Concerns that the funded portion of the Sasol Inzalo BBBEE scheme was suffocating under a pile of debt were heavily represented during the annual general meeting of the scheme held at the Turbine Hall in Johannesburg on Saturday. So much so that the directors of both Sasol Inzalo scheme and of Sasol Group unveiled that there were talks to ease the debt pressure.
During question time, one theme kept coming back from investors. The Debt!
One shareholder took things too far in asking a question to this effect: Seeing that Sasol Inzalo is a BEE scheme why is government not giving us these shares for free?
Another shareholder quizzed: Is there anything that Sasol can do to help the scheme from its debt?
And a couple of shareholders made a plea to Sasol to intervene. But one other was forceful in juxtaposing the Sasol Inzalo debt to the matter of the Sasol CEO salary. News that the earnings of Sasol CEO David Constable have risen from R32m in 2012 to R53.6m in 2013 have not gone down well. The shareholder said when seen against the Sasol Inzalo debt situation Constable’s earnings do not make for a good picture.
The funded Sasol Inzalo BBBEE scheme is apparently suffering under a pile of debt put in place at inception in 2008. Black people and groups were invited to buy into an instrument that captured Sasol shares for R366 per share. The targeted beneficiary of the scheme were subsidised through debt. They only paid between R18.30 and R36.60 for an instrument that was going at the Sasol ordinary share. The balance was funded through debt and mainly preference shares. As always, the idea behind this structure is that the instrument held by the BEE beneficiaries will earn equity in time via appreciation of the share price and servicing of debt via dividend.
As it turns out the Sasol Inzalo debt is proving too heavy to be significantly diluted by the share price and dividend flow. Directors of Sasol and those of Sasol Inzalo were united in pointing out that the cost of debt is a bit heavy. These directors include Sasol Group director Nolitha Fakude and two Sasol Inzalo directors Khungeka Njobe and Thandeka Zondi. They attributed this to timing. Interest rates were high at the time the scheme was put together. This means the funders of the scheme locked in high interest rates in line with cost of debt of 2008. While South African interest rates have declined significantly since then the funders continue to rake in income based on 2008 rates. It’s a nice position to be in if you are a financier of the Sasol Inzalo scheme.
Not so good news if you are one of the more than 200000 beneficiaries of the Sasol scheme. The result is reflected in the financials for the year ended 2013.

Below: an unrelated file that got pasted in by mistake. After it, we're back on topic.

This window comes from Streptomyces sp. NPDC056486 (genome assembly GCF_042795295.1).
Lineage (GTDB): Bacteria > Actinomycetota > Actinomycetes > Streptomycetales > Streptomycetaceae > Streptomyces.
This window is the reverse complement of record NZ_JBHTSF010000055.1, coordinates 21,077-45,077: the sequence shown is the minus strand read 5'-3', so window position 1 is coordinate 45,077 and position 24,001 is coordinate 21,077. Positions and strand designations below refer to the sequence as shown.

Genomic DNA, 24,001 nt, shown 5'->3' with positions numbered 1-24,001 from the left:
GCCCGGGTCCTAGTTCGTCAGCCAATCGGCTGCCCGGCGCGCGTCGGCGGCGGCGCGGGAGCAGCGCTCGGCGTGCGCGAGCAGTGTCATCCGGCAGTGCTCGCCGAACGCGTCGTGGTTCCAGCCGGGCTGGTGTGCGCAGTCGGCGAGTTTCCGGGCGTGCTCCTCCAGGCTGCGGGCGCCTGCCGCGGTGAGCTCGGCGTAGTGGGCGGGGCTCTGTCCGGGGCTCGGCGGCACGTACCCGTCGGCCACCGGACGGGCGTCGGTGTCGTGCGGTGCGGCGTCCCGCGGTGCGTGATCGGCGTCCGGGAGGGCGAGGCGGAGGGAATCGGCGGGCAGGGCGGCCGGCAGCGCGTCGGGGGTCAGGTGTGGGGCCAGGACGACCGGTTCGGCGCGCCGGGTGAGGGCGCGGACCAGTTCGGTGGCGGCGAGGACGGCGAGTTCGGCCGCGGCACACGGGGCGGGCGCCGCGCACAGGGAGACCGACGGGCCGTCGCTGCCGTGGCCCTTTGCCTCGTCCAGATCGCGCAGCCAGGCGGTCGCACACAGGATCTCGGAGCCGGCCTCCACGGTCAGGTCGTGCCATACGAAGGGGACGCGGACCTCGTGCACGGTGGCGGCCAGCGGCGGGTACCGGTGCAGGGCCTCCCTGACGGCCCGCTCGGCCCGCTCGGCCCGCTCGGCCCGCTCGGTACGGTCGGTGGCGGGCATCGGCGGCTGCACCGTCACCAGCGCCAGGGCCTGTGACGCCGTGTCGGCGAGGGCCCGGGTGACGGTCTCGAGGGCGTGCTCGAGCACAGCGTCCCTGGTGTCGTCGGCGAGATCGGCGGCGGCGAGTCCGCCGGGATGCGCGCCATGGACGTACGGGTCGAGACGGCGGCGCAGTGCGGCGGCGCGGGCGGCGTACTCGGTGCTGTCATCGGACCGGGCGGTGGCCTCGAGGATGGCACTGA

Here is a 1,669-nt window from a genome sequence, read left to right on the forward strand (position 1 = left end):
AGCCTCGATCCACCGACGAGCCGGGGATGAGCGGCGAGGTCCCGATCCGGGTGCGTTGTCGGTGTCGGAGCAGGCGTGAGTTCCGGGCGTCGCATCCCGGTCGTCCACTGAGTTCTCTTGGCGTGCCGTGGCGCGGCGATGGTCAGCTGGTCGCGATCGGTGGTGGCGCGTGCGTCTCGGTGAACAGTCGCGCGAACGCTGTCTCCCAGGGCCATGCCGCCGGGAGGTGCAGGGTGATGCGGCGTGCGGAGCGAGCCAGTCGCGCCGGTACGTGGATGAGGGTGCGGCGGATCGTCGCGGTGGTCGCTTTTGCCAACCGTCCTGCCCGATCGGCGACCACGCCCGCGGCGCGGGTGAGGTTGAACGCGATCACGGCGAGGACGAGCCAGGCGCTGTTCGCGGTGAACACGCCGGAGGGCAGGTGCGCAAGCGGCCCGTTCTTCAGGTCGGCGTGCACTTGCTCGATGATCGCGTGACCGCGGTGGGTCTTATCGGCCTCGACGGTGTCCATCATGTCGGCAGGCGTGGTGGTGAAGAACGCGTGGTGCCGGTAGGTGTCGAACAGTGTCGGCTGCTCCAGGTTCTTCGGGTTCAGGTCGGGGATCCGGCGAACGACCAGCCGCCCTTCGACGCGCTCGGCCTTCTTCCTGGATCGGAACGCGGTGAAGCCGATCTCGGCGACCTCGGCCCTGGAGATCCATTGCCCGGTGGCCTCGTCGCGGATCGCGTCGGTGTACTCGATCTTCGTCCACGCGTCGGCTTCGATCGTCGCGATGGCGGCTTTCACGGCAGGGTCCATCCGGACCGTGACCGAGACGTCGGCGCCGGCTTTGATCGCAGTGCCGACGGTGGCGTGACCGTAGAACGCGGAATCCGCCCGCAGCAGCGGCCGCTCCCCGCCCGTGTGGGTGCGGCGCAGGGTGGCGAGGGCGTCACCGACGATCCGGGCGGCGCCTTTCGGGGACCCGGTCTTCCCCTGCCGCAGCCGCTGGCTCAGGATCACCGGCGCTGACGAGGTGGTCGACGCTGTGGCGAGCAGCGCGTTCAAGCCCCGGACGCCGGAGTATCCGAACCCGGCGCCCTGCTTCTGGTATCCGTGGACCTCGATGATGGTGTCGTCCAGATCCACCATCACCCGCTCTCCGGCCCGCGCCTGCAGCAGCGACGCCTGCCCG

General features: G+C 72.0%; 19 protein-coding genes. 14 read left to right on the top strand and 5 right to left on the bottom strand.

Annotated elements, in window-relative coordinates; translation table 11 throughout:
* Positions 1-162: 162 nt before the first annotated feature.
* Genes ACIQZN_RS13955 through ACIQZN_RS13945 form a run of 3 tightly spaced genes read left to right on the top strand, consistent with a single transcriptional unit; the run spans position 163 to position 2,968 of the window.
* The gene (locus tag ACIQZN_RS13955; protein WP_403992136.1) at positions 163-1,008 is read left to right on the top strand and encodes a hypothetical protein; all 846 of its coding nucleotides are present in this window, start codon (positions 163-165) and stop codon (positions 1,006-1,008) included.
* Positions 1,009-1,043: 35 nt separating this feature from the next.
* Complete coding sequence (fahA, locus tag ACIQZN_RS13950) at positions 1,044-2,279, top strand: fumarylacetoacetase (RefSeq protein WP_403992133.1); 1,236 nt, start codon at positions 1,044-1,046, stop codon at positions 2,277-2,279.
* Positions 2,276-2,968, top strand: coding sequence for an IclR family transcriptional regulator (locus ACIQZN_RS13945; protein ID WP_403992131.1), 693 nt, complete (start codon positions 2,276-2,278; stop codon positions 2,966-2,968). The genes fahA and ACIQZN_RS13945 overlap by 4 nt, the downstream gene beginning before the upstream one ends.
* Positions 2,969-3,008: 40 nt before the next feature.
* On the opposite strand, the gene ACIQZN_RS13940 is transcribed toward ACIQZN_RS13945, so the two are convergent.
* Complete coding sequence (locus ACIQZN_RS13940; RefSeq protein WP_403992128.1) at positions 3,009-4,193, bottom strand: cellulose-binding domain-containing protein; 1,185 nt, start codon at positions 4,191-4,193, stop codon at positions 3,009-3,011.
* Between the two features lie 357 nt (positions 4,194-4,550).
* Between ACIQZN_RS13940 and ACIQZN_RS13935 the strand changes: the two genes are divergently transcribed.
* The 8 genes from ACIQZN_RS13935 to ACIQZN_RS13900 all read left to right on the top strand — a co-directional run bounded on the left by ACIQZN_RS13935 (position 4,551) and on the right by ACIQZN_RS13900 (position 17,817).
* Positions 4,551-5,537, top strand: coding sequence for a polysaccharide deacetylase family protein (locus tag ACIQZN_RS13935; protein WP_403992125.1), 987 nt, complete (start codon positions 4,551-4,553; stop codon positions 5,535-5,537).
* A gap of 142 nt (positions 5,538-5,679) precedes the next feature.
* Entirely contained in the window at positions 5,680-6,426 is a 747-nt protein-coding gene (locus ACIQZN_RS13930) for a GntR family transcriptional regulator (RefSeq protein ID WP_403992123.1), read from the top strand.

The complex Sasol Inzalo formation reported total income of R389m (dividend from Sasol) in the year ended 30 June 2013. This income was applied on expenses being:
- Agency fee payable to the Standard Bank of Southern Africa of R1 million
- Audit fees of R131 862
- Finance expenses comprising interest on the long-term debt of R562 million
As such the scheme ended the year with a net loss of R174 million (2012: R273 million).
The financial position has improved but remains in the red by R80 million. The financial position is explained in the Sasol Inzalo financials thus:
“The investment of the 16 085 199 Sasol Preferred Ordinary shares was revalued at the closing market price of R431,54 (2012: R342,40) per Sasol Limited ordinary share as at 30 June 2013, to a value of R6 942 million (2012: R5 508 million)…”
The value of the investment in Sasol Limited is R1 055 million higher (2012: R379 million lower) than the cost price of R5 887 million. A deferred tax liability to the value of R196 million (2012: R71 million (deferred tax asset)) is recognised relating to the revaluation. The net balance on the investment fair value reserve amounts to R859 million (2012: R308 million negative).”
The balance of the long-term and short-term debt amounts to R6 882 million (2012: R6 677 million). In terms of the ﬁnancing agreement entered into with the preference share funders, 50% of the A Preference shares will be redeemed over the ﬁnancial years 2009 to 2019. The balance of the A, B, C and D Preferences shares will be redeemed in full at the end of the empowerment period out of the proceeds from the sale of the Sasol Preferred Ordinary shares.”
The negative shareholders’ equity of R80 million (2012: R1 073 million) consists of an accumulated loss of R1 310 million (2012: R1 136 million), a positive fair value reserve of R859 million (2012: R308 million negative) and share capital of R371 million.”
Clearly something has to give for this scheme to deliver considerable value at maturity. Either the Sasol share price runs very hard or Sasol and the funders of the scheme must make a plan.